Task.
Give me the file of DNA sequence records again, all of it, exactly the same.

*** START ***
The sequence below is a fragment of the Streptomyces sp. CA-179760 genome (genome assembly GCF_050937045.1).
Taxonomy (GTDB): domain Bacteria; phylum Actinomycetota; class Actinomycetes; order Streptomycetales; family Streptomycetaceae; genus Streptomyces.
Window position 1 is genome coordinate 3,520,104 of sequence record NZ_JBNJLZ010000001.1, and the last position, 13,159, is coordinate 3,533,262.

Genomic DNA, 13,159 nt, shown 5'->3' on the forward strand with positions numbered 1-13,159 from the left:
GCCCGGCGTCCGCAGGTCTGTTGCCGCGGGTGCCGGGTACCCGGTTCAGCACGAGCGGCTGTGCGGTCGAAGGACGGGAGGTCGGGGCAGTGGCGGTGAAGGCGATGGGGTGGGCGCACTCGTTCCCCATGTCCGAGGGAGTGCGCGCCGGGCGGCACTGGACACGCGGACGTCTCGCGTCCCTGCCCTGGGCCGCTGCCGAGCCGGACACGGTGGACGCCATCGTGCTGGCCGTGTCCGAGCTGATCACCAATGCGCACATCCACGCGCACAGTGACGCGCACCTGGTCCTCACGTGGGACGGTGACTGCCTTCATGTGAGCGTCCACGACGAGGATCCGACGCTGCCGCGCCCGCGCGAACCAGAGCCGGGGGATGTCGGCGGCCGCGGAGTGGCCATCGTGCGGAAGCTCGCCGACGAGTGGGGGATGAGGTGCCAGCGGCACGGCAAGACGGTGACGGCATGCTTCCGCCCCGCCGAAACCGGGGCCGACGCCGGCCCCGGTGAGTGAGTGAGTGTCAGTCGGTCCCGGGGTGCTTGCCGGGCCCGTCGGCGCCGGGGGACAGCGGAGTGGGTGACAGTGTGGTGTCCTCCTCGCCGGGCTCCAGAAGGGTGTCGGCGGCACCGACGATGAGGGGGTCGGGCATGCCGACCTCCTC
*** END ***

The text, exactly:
The sequence below is a fragment of the Streptomyces sp. CA-179760 genome (genome assembly GCF_050937045.1).
Taxonomy (GTDB): domain Bacteria; phylum Actinomycetota; class Actinomycetes; order Streptomycetales; family Streptomycetaceae; genus Streptomyces.
Window position 1 is genome coordinate 3,520,104 of sequence record NZ_JBNJLZ010000001.1, and the last position, 13,159, is coordinate 3,533,262.

Genomic DNA, 13,159 nt, shown 5'->3' on the forward strand with positions numbered 1-13,159 from the left:
GCCCGGCGTCCGCAGGTCTGTTGCCGCGGGTGCCGGGTACCCGGTTCAGCACGAGCGGCTGTGCGGTCGAAGGACGGGAGGTCGGGGCAGTGGCGGTGAAGGCGATGGGGTGGGCGCACTCGTTCCCCATGTCCGAGGGAGTGCGCGCCGGGCGGCACTGGACACGCGGACGTCTCGCGTCCCTGCCCTGGGCCGCTGCCGAGCCGGACACGGTGGACGCCATCGTGCTGGCCGTGTCCGAGCTGATCACCAATGCGCACATCCACGCGCACAGTGACGCGCACCTGGTCCTCACGTGGGACGGTGACTGCCTTCATGTGAGCGTCCACGACGAGGATCCGACGCTGCCGCGCCCGCGCGAACCAGAGCCGGGGGATGTCGGCGGCCGCGGAGTGGCCATCGTGCGGAAGCTCGCCGACGAGTGGGGGATGAGGTGCCAGCGGCACGGCAAGACGGTGACGGCATGCTTCCGCCCCGCCGAAACCGGGGCCGACGCCGGCCCCGGTGAGTGAGTGAGTGTCAGTCGGTCCCGGGGTGCTTGCCGGGCCCGTCGGCGCCGGGGGACAGCGGAGTGGGTGACAGTGTGGTGTCCTCCTCGCCGGGCTCCAGAAGGGTGTCGGCGGCACCGACGATGAGGGGGTCGGGCATGCCGACCTCCTC